Next thing you’ll need is lighting. If you want your quail to lay well all year round then you’ll have to provide them about 14 hrs of light per day. This should be a warm white light source and not a sharp bright light, otherwise your birds will get aggressive and start to fight. I would recommend a 4’ fluorescent light with warm white tube. I you want to go “greener” than that nowadays you can get low power consumption LED light tubes instead. These are more expensive but you’ll save on power and apparently they last virtually forever. In addition to that depending on where your shed is positioned you’ll have to think about a suitable power lead to supply the power to the shed. If this is lead externally it will have to be an armed cable for safety reasons. Please consult with an electrician if you’re not sure what you’re doing.
Next thing you’ll need is drinkers and feeders for your quail. There are so many types of drinkers and feeders out there that is really just your personal choice what type you prefer. My personal favourites are the through feeders and drinkers that you can fit to the outside of the cage. This way first of all you’ll save space in your cage and secondarily your birds will not mess into their feed and water. To my experience this is much more organized, cleaner and healthier setup than placing the drinkers and feeders inside the cage. To achieve this all you need to do is to cut large enough holes in the mesh (not too large though) to allow your quail to push their heads through. You can get plastic or galvanized feeders and drinkers.
There is one more thing that worth investing into and that is pest control. Do not neglect this, it’s very important. Your birds and their feed will attract pests and you don’t really want mice and even worse rats running around your yard, do you? Depending on the quantity of the feed that you need to store you’ll have to get a suitable container to store it in. A feed box or a plastic drum with lid would suit on a small scale. You should also get mice traps and poison and place them around in your shed.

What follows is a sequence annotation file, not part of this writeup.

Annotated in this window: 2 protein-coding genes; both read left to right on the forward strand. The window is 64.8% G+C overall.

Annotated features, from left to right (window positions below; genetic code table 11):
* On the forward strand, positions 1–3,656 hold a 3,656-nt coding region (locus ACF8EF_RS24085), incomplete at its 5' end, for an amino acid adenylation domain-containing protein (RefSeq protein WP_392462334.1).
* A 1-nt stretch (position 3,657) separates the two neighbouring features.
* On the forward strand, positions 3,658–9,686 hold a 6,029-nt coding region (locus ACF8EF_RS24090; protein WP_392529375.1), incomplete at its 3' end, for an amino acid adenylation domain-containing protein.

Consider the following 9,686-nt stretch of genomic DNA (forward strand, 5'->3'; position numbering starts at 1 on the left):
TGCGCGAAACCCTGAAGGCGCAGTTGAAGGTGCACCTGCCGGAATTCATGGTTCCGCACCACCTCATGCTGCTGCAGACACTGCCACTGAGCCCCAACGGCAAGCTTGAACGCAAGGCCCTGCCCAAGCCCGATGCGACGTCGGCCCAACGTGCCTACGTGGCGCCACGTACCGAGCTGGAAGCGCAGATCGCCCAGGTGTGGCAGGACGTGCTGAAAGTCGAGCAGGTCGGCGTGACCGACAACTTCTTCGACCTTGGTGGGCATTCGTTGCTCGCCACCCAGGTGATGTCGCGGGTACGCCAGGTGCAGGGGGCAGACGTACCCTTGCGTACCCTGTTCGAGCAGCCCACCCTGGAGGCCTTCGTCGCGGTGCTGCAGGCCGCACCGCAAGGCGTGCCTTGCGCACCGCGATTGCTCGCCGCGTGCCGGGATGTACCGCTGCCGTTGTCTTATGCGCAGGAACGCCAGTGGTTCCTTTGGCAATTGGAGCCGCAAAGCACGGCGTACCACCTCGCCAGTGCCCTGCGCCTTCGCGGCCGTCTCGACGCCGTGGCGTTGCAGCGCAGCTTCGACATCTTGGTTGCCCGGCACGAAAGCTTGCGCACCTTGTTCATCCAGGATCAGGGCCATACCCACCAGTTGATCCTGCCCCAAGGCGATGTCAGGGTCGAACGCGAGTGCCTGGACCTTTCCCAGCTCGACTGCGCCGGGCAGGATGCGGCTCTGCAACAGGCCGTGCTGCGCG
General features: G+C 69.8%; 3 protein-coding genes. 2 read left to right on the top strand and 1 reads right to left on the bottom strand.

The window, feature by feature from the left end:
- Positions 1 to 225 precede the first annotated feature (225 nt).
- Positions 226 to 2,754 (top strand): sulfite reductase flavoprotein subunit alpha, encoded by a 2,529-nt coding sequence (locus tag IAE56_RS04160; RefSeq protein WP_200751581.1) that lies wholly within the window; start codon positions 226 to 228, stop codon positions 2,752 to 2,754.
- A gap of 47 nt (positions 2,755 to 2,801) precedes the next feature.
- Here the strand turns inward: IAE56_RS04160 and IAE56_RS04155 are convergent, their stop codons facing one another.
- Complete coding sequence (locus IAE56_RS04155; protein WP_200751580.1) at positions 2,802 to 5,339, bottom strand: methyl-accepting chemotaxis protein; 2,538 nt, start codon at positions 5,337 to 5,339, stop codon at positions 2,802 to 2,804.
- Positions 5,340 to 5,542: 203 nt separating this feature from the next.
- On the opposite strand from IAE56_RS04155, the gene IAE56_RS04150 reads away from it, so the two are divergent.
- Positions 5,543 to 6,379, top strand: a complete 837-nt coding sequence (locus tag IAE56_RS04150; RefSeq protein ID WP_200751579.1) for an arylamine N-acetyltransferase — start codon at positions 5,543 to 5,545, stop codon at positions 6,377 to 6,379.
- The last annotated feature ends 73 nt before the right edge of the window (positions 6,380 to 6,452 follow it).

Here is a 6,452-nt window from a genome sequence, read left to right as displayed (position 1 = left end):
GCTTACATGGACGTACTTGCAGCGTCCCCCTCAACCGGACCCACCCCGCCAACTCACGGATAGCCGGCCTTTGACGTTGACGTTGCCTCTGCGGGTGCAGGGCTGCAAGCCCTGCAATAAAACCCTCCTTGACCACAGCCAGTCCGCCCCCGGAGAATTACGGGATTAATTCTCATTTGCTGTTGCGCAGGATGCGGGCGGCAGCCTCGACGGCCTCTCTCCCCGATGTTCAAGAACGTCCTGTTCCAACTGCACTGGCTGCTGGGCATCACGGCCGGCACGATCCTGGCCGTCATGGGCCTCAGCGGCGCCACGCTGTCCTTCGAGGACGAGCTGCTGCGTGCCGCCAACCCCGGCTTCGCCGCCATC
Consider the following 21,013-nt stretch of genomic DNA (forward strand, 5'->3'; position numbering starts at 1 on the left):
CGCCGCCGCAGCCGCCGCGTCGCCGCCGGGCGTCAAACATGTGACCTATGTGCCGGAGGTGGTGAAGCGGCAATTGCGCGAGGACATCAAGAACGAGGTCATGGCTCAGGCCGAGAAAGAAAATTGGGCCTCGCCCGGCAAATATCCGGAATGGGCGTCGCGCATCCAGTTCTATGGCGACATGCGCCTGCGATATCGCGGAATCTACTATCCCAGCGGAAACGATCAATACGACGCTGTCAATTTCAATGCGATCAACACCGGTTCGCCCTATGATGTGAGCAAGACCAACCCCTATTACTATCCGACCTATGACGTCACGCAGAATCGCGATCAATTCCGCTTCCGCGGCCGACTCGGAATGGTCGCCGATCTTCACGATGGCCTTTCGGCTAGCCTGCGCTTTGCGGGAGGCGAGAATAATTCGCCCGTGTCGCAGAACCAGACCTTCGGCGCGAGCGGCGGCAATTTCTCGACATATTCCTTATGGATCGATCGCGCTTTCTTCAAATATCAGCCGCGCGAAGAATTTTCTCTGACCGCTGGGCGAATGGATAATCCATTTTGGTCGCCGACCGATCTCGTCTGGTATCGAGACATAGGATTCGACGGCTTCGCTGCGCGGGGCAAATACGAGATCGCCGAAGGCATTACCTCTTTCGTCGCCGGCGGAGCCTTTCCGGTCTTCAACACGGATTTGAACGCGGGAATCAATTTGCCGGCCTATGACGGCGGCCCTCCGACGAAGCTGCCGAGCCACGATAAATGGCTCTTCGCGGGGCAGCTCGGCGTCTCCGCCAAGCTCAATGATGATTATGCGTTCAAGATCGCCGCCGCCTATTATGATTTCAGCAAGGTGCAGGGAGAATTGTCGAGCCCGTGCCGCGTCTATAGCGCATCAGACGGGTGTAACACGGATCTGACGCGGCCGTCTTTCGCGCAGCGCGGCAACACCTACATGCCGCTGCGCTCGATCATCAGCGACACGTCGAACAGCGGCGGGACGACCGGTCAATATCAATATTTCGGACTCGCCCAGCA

Your last item will be the birds themselves. A Japanese quail can live between 2 and 4 years of age so these costs are not really onetime costs but then again not too frequent either. The price of the adult Coturnix quail varies between £4.00 and £7.00 for a hen and between £1.00 and £3.00 for a cockerel. This again depends on the quantity purchased. Try to source them from good breeders as you will pay a higher price at petshops.
Right, let’s summarize what you’ll need presuming that you have nothing for a start:
1. Place for your quail – shed, barn, stable, etc.
2. Cage(s) 4’ x 2’ floor area for every 12 birds
3. Lighting and power lead.
4. Drinkers and feeders
5. Feed box or drum
6. Mice traps and/or poison
These are the onetime costs (except from the rat poison) that you’ll have to count with if you want to start keeping quail.
The calculator below will give you a nice idea of your recurring costs of keeping Japanese quail. It will show you how many cockerels you'll need to have fertile eggs, how many eggs you can expect, how much feed and water will be used and also, how much electricity will be needed for their lighting. All the calculated results are on a “per day” basis.
Just type in the number of quail layers (hens) that you would like to keep in the box below then click “Get Results”... and...Voila!
Quail Keeping Costs Calculator
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The Breeding Stock There are generally two main methods of breeding that are normally practiced in quail breeding. One is when you have mixed sex quails in a cage/ housing. The male-female rate should be 1:2.5 which means 4 quail cockerels to 10 quail hens. If you breed quails on a larger scale or don’t have the time necessary to spend on the other...
The following guidance and drawings will describe you in detail how to build a simple quail cage that will hold up to 12 Japanese or Jumbo Japanese Quail. This size should be enough to provide healthy quail eggs for a small family.
We get a lot of emails in which you guys ask how to sex quails i.e. how to tell which one is a male or a female. I have a bit of time now so I'll give you a little guide here.
If we want to keep Japanese quails for eggs on a small scale we have pretty much 3 options as to where to keep them. The first two options are maybe fancier but these will produce the least amount of eggs for your family. We won’t discuss them in detail but we’ll mention them anyway.